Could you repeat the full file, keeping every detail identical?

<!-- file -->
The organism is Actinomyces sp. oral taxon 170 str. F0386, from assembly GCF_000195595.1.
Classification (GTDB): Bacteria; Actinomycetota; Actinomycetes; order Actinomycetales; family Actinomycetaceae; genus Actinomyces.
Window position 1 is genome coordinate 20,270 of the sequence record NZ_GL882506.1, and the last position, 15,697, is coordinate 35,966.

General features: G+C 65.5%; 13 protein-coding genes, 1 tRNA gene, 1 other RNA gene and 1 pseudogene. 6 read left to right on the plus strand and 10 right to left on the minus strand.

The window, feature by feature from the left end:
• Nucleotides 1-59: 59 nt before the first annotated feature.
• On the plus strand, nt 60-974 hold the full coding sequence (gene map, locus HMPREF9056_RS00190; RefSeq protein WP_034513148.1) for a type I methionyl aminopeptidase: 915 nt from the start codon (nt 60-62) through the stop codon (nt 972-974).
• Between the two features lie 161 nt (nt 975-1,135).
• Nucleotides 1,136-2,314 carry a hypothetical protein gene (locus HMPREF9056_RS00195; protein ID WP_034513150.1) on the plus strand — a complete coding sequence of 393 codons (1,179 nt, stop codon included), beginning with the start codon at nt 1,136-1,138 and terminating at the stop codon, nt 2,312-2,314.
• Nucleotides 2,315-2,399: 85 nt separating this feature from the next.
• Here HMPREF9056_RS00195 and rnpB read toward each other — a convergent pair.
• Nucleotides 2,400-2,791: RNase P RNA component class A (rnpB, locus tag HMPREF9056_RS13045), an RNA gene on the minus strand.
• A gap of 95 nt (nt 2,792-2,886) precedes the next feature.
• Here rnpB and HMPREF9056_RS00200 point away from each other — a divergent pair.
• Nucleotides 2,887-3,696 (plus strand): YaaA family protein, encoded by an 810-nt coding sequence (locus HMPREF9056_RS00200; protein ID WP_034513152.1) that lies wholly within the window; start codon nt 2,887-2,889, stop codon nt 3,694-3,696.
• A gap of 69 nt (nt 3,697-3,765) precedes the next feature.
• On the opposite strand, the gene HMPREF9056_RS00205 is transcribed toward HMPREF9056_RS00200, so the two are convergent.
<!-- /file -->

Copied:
The organism is Actinomyces sp. oral taxon 170 str. F0386, from assembly GCF_000195595.1.
Classification (GTDB): Bacteria; Actinomycetota; Actinomycetes; order Actinomycetales; family Actinomycetaceae; genus Actinomyces.
Window position 1 is genome coordinate 20,270 of the sequence record NZ_GL882506.1, and the last position, 15,697, is coordinate 35,966.

General features: G+C 65.5%; 13 protein-coding genes, 1 tRNA gene, 1 other RNA gene and 1 pseudogene. 6 read left to right on the plus strand and 10 right to left on the minus strand.

The window, feature by feature from the left end:
• Nucleotides 1-59: 59 nt before the first annotated feature.
• On the plus strand, nt 60-974 hold the full coding sequence (gene map, locus HMPREF9056_RS00190; RefSeq protein WP_034513148.1) for a type I methionyl aminopeptidase: 915 nt from the start codon (nt 60-62) through the stop codon (nt 972-974).
• Between the two features lie 161 nt (nt 975-1,135).
• Nucleotides 1,136-2,314 carry a hypothetical protein gene (locus HMPREF9056_RS00195; protein ID WP_034513150.1) on the plus strand — a complete coding sequence of 393 codons (1,179 nt, stop codon included), beginning with the start codon at nt 1,136-1,138 and terminating at the stop codon, nt 2,312-2,314.
• Nucleotides 2,315-2,399: 85 nt separating this feature from the next.
• Here HMPREF9056_RS00195 and rnpB read toward each other — a convergent pair.
• Nucleotides 2,400-2,791: RNase P RNA component class A (rnpB, locus tag HMPREF9056_RS13045), an RNA gene on the minus strand.
• A gap of 95 nt (nt 2,792-2,886) precedes the next feature.
• Here rnpB and HMPREF9056_RS00200 point away from each other — a divergent pair.
• Nucleotides 2,887-3,696 (plus strand): YaaA family protein, encoded by an 810-nt coding sequence (locus HMPREF9056_RS00200; protein ID WP_034513152.1) that lies wholly within the window; start codon nt 2,887-2,889, stop codon nt 3,694-3,696.
• A gap of 69 nt (nt 3,697-3,765) precedes the next feature.
• On the opposite strand, the gene HMPREF9056_RS00205 is transcribed toward HMPREF9056_RS00200, so the two are convergent.